Use this URL to cite or link to this record in EThOS: http://ethos.bl.uk/OrderDetails.do?uin=uk.bl.ethos.430013
Title: Knowledge, power and the peace process : Israeli academics and the struggle over identity
Author: Ghazi, Asima Aliya
Awarding Body: University of London
Current Institution: University College London (University of London)
Date of Award: 2006
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Abstract:
This thesis explores the evolution of the academic discourse of Israeli historians and social scientists in the context of the peace process, which began in 1993 and ended with the eruption of the second Intifada in September 2000. It outlines the dialectical relationship between the conditions of war/peace and the discursive evolution of Israel's historical past. Beyond the emergence of historical revisionism, as exemplified by the 'New Historians' in the late 1980s and early 1990s, it follows the evolution of the discursive struggle over Israeli collective identity by outlining the development and ascendancy of other paradigms contending to shape Israel's past and present. One such paradigm is termed 'post-Zionist' discourse, which emerged alongside new historiography but went beyond the initially moderate revisionism of the New Historians, by basing itself on critical-theoretical foundations that place structures of power at the centre of academic output. In parallel, a new paradigm emerged from the right of the Israeli political spectrum that re-asserted and re-appropriated Zionism in light of the new political climate of peace making. In the context of the prolonged stalemate and eventual failure of the peace process, this thesis argues that it is this paradigm of collective identity, described as 'neo-Zionism,' that has for a number of reasons, for the time being, gained greater momentum within Israeli society. This work argues that there are parallels between the peace process and the hopes pinned on the emergence of new history: the symbolic powers of both processes were conflated beyond their actual substance, which in both cases failed to institute the structural changes required to exact a real reconfiguration of Israeli society. This analysis suggests that as the peace process failed to build a sustainable peace, new history and post-Zionism failed to adjust Israeli identity in line with the apparently changing political climate.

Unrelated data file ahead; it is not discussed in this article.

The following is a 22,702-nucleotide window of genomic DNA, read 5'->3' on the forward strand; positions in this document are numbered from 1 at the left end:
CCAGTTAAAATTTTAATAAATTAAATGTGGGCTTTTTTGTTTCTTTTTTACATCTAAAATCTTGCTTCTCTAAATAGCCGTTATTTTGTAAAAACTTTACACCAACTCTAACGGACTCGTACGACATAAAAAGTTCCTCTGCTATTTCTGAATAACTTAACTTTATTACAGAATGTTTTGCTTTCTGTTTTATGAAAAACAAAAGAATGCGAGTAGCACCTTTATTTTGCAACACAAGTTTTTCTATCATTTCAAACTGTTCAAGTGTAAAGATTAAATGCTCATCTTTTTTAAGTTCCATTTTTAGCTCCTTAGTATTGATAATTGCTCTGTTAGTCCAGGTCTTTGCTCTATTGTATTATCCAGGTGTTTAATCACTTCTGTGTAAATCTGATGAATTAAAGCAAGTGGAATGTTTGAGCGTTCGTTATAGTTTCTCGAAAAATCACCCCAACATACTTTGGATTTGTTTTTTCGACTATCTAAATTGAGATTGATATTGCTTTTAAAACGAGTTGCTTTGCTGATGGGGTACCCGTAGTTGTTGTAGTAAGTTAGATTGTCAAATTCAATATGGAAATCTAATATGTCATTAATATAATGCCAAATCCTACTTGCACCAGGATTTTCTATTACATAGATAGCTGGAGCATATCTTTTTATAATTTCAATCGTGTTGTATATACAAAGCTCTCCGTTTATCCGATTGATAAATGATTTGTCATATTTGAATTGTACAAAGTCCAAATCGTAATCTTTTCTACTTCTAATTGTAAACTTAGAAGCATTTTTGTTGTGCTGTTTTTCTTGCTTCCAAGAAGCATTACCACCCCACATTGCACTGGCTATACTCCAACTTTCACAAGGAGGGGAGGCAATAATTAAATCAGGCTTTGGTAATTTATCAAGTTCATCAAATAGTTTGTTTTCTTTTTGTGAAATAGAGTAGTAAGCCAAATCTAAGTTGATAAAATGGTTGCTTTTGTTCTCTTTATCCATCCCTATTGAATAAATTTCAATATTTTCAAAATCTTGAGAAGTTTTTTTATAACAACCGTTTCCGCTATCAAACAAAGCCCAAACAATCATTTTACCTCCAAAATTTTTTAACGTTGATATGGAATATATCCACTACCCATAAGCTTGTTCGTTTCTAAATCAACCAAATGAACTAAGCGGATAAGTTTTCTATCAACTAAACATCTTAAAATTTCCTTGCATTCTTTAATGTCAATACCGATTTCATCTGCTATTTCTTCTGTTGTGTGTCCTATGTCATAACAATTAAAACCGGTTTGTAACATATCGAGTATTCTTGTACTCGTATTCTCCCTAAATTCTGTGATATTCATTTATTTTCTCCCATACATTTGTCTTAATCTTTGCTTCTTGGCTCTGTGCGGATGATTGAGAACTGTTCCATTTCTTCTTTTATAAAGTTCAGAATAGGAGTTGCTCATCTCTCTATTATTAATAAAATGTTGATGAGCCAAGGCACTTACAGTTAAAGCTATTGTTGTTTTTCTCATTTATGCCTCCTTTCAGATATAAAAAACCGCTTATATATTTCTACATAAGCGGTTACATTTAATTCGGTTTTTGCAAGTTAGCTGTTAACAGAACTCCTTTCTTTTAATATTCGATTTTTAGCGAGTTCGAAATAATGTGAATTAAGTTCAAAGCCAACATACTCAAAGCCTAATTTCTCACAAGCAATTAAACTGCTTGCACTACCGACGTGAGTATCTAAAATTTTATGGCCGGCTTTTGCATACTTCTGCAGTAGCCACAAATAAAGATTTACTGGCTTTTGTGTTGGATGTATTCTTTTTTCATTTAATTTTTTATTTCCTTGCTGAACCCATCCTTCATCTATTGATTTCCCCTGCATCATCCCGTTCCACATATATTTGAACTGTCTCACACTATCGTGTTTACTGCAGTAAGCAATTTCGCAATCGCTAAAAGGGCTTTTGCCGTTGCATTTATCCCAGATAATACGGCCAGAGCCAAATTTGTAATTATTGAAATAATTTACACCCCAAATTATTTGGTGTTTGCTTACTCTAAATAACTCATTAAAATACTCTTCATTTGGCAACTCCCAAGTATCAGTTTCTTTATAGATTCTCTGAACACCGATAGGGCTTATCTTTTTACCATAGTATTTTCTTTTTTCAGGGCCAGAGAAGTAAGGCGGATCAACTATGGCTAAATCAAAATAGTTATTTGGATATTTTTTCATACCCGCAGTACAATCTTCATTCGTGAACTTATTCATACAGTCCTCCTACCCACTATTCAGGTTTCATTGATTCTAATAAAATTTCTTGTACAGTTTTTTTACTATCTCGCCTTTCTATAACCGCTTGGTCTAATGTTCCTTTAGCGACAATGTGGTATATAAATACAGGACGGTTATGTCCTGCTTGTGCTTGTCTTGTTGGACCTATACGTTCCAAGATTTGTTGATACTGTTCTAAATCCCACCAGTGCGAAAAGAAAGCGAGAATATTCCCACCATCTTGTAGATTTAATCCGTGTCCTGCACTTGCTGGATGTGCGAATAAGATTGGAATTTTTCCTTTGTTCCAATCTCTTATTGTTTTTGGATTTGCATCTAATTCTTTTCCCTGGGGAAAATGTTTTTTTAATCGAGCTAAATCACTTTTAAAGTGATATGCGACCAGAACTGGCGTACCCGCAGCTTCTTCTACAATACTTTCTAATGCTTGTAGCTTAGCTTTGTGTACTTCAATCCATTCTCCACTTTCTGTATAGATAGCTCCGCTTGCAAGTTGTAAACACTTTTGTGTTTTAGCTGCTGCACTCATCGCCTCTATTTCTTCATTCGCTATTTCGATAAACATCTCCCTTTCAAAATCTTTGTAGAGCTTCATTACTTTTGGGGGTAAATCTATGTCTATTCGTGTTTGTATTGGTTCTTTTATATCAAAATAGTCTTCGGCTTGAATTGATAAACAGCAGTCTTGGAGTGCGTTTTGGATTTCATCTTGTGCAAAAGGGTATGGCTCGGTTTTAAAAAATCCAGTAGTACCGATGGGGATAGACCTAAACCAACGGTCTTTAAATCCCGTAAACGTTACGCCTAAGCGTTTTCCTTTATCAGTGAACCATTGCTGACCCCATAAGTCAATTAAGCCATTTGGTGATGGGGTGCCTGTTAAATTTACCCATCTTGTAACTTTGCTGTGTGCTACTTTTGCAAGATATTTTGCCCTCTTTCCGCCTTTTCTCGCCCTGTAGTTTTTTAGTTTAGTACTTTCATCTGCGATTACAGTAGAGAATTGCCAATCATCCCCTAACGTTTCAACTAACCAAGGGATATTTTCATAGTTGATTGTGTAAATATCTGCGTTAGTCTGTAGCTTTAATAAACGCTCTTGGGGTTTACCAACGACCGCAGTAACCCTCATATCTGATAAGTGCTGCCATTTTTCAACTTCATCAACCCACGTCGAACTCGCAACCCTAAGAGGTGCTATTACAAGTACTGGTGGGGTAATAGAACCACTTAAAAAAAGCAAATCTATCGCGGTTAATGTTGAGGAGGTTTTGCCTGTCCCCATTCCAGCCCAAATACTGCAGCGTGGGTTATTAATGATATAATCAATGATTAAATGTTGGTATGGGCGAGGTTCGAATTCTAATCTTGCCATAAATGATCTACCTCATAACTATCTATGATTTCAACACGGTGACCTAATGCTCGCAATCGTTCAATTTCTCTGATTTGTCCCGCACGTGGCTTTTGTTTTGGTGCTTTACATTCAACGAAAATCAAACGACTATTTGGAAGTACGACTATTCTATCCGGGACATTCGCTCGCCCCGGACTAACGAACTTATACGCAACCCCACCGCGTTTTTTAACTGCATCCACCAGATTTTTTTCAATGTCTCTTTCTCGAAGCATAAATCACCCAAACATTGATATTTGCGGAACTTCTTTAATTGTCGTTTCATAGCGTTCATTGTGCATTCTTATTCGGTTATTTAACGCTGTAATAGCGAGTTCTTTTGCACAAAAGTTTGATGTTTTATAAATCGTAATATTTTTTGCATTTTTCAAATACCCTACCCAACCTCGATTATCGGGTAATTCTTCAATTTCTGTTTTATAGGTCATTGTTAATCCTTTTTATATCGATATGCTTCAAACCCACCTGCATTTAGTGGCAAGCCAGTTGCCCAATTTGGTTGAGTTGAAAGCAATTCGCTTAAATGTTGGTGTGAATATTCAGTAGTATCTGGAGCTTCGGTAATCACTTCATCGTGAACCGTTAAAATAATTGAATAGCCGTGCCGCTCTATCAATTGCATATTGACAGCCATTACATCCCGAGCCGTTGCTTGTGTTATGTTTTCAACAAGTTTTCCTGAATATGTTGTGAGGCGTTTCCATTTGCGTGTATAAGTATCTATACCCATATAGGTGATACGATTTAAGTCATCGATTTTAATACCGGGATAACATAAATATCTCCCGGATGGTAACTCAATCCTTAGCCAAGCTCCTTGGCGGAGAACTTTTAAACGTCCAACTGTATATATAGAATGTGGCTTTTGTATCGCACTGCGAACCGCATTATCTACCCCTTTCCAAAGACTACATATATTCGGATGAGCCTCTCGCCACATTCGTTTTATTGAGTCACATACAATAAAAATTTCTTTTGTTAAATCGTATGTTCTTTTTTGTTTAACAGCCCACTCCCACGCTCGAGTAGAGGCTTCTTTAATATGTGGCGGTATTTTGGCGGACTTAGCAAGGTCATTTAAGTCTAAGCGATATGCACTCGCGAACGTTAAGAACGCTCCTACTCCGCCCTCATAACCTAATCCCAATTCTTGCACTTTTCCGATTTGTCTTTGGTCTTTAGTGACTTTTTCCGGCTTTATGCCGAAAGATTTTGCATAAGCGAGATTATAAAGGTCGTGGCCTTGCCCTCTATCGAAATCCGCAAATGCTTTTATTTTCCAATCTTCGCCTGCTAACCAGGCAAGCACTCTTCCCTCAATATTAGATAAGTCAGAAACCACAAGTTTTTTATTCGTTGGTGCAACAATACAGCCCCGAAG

Supervisor: Not available Sponsor: Not available
Qualification Name: Thesis (Ph.D.) Qualification Level: Doctoral
EThOS ID: uk.bl.ethos.430013  DOI: Not available
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